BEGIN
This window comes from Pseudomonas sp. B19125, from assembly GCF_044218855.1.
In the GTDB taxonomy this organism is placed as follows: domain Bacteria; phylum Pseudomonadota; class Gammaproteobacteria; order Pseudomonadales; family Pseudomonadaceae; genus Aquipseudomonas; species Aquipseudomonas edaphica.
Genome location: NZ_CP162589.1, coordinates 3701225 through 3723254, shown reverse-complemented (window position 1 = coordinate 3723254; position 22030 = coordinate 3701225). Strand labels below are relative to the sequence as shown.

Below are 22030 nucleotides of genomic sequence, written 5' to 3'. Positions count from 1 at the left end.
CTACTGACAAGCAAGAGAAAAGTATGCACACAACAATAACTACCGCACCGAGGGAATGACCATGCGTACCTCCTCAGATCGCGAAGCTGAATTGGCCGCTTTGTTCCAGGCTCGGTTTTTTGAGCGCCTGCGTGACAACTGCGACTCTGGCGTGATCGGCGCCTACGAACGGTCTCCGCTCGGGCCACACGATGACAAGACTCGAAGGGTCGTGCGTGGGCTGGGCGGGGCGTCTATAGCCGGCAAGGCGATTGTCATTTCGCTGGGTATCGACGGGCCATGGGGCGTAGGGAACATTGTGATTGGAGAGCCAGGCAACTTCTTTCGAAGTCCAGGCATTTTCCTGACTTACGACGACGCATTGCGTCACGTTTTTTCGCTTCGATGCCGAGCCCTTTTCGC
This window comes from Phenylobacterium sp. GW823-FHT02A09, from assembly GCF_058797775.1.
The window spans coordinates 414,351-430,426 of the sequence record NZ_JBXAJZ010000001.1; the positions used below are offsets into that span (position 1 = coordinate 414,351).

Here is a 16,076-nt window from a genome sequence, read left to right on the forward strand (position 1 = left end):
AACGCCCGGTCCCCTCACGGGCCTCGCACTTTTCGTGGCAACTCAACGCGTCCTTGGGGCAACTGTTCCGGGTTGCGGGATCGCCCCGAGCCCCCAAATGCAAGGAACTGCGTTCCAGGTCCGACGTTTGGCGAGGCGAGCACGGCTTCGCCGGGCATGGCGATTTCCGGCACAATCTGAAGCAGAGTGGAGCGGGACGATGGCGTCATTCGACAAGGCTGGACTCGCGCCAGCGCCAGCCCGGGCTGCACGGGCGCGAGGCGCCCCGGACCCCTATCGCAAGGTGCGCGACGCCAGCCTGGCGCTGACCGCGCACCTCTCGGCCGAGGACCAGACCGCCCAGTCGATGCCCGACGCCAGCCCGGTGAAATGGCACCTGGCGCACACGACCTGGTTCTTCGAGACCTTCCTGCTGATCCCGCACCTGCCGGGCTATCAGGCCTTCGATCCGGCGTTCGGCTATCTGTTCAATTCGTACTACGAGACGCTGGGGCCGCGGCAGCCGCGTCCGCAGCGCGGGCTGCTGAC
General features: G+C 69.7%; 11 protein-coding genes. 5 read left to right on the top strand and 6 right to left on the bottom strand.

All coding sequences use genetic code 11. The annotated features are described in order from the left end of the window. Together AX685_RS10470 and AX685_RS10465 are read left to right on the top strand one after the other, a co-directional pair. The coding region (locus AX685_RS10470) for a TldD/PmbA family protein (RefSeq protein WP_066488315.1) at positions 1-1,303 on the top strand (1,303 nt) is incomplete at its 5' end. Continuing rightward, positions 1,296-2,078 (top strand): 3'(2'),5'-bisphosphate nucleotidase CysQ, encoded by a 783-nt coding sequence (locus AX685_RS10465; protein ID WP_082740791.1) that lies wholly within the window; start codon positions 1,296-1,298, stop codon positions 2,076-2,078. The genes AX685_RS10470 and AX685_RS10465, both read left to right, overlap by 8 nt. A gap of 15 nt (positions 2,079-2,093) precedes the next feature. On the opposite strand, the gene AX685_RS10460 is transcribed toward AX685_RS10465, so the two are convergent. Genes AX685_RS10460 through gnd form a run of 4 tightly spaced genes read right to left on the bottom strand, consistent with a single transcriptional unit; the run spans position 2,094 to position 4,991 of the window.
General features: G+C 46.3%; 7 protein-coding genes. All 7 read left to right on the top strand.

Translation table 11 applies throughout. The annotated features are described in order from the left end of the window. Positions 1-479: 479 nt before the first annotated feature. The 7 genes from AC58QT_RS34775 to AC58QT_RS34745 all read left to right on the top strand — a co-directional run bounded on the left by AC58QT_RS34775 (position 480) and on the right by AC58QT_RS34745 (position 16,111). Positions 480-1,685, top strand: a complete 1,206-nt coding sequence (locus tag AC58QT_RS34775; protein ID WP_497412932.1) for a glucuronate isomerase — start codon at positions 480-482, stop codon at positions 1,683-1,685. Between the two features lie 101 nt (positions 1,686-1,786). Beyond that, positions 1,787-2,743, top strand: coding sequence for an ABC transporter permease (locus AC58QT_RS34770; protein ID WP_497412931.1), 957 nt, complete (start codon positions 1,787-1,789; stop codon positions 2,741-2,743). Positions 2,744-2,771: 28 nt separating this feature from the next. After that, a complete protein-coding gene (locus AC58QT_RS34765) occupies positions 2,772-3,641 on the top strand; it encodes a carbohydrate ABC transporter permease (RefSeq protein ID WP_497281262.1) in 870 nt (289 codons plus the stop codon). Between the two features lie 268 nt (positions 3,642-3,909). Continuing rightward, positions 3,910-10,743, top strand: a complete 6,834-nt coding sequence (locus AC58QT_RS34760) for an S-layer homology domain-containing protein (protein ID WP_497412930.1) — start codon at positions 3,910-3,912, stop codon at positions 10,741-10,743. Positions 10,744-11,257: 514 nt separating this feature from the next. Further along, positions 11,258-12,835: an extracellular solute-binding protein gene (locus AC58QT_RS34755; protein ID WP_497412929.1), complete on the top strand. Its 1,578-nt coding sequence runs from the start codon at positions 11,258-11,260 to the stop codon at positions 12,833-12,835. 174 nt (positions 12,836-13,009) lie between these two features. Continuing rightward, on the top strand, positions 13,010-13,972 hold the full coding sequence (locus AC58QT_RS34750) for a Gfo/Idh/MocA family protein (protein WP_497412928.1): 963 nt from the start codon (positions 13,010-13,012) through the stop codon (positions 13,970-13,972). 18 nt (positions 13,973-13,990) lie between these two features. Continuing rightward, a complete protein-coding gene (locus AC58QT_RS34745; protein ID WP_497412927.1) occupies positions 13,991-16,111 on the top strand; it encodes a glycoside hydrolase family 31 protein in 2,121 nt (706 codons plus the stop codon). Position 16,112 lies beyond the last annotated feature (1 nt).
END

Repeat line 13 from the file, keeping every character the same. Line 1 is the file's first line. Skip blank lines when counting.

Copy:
Translation table 11 applies throughout. The annotated features are described in order from the left end of the window. Positions 1-479: 479 nt before the first annotated feature. The 7 genes from AC58QT_RS34775 to AC58QT_RS34745 all read left to right on the top strand — a co-directional run bounded on the left by AC58QT_RS34775 (position 480) and on the right by AC58QT_RS34745 (position 16,111). Positions 480-1,685, top strand: a complete 1,206-nt coding sequence (locus tag AC58QT_RS34775; protein ID WP_497412932.1) for a glucuronate isomerase — start codon at positions 480-482, stop codon at positions 1,683-1,685. Between the two features lie 101 nt (positions 1,686-1,786). Beyond that, positions 1,787-2,743, top strand: coding sequence for an ABC transporter permease (locus AC58QT_RS34770; protein ID WP_497412931.1), 957 nt, complete (start codon positions 1,787-1,789; stop codon positions 2,741-2,743). Positions 2,744-2,771: 28 nt separating this feature from the next. After that, a complete protein-coding gene (locus AC58QT_RS34765) occupies positions 2,772-3,641 on the top strand; it encodes a carbohydrate ABC transporter permease (RefSeq protein ID WP_497281262.1) in 870 nt (289 codons plus the stop codon). Between the two features lie 268 nt (positions 3,642-3,909). Continuing rightward, positions 3,910-10,743, top strand: a complete 6,834-nt coding sequence (locus AC58QT_RS34760) for an S-layer homology domain-containing protein (protein ID WP_497412930.1) — start codon at positions 3,910-3,912, stop codon at positions 10,741-10,743. Positions 10,744-11,257: 514 nt separating this feature from the next. Further along, positions 11,258-12,835: an extracellular solute-binding protein gene (locus AC58QT_RS34755; protein ID WP_497412929.1), complete on the top strand. Its 1,578-nt coding sequence runs from the start codon at positions 11,258-11,260 to the stop codon at positions 12,833-12,835. 174 nt (positions 12,836-13,009) lie between these two features. Continuing rightward, on the top strand, positions 13,010-13,972 hold the full coding sequence (locus AC58QT_RS34750) for a Gfo/Idh/MocA family protein (protein WP_497412928.1): 963 nt from the start codon (positions 13,010-13,012) through the stop codon (positions 13,970-13,972). 18 nt (positions 13,973-13,990) lie between these two features. Continuing rightward, a complete protein-coding gene (locus AC58QT_RS34745; protein ID WP_497412927.1) occupies positions 13,991-16,111 on the top strand; it encodes a glycoside hydrolase family 31 protein in 2,121 nt (706 codons plus the stop codon). Position 16,112 lies beyond the last annotated feature (1 nt).